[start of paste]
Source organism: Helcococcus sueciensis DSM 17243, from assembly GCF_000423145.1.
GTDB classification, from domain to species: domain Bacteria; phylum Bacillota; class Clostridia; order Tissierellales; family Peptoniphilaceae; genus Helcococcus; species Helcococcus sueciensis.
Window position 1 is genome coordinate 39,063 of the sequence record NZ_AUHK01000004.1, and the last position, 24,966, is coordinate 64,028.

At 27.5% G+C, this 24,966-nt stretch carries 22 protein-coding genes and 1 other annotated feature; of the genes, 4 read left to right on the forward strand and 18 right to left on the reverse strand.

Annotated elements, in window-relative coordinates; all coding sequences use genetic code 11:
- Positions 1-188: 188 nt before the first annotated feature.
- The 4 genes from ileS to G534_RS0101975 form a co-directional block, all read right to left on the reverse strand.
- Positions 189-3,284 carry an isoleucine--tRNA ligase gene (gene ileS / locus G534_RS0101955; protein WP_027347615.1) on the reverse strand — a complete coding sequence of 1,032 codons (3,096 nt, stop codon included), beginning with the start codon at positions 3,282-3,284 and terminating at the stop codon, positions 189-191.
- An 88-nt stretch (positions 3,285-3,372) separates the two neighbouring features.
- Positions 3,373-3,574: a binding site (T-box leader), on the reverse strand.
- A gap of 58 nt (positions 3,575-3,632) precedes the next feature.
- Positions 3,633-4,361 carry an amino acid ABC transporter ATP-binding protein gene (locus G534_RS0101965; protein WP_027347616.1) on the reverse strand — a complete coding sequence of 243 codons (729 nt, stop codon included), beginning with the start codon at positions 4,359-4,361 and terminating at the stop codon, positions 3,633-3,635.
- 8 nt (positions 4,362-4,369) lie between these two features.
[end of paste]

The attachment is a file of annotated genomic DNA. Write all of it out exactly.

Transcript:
Source organism: Helcococcus sueciensis DSM 17243, from assembly GCF_000423145.1.
GTDB classification, from domain to species: domain Bacteria; phylum Bacillota; class Clostridia; order Tissierellales; family Peptoniphilaceae; genus Helcococcus; species Helcococcus sueciensis.
Window position 1 is genome coordinate 39,063 of the sequence record NZ_AUHK01000004.1, and the last position, 24,966, is coordinate 64,028.

At 27.5% G+C, this 24,966-nt stretch carries 22 protein-coding genes and 1 other annotated feature; of the genes, 4 read left to right on the forward strand and 18 right to left on the reverse strand.

Annotated elements, in window-relative coordinates; all coding sequences use genetic code 11:
- Positions 1-188: 188 nt before the first annotated feature.
- The 4 genes from ileS to G534_RS0101975 form a co-directional block, all read right to left on the reverse strand.
- Positions 189-3,284 carry an isoleucine--tRNA ligase gene (gene ileS / locus G534_RS0101955; protein WP_027347615.1) on the reverse strand — a complete coding sequence of 1,032 codons (3,096 nt, stop codon included), beginning with the start codon at positions 3,282-3,284 and terminating at the stop codon, positions 189-191.
- An 88-nt stretch (positions 3,285-3,372) separates the two neighbouring features.
- Positions 3,373-3,574: a binding site (T-box leader), on the reverse strand.
- A gap of 58 nt (positions 3,575-3,632) precedes the next feature.
- Positions 3,633-4,361 carry an amino acid ABC transporter ATP-binding protein gene (locus G534_RS0101965; protein WP_027347616.1) on the reverse strand — a complete coding sequence of 243 codons (729 nt, stop codon included), beginning with the start codon at positions 4,359-4,361 and terminating at the stop codon, positions 3,633-3,635.
- 8 nt (positions 4,362-4,369) lie between these two features.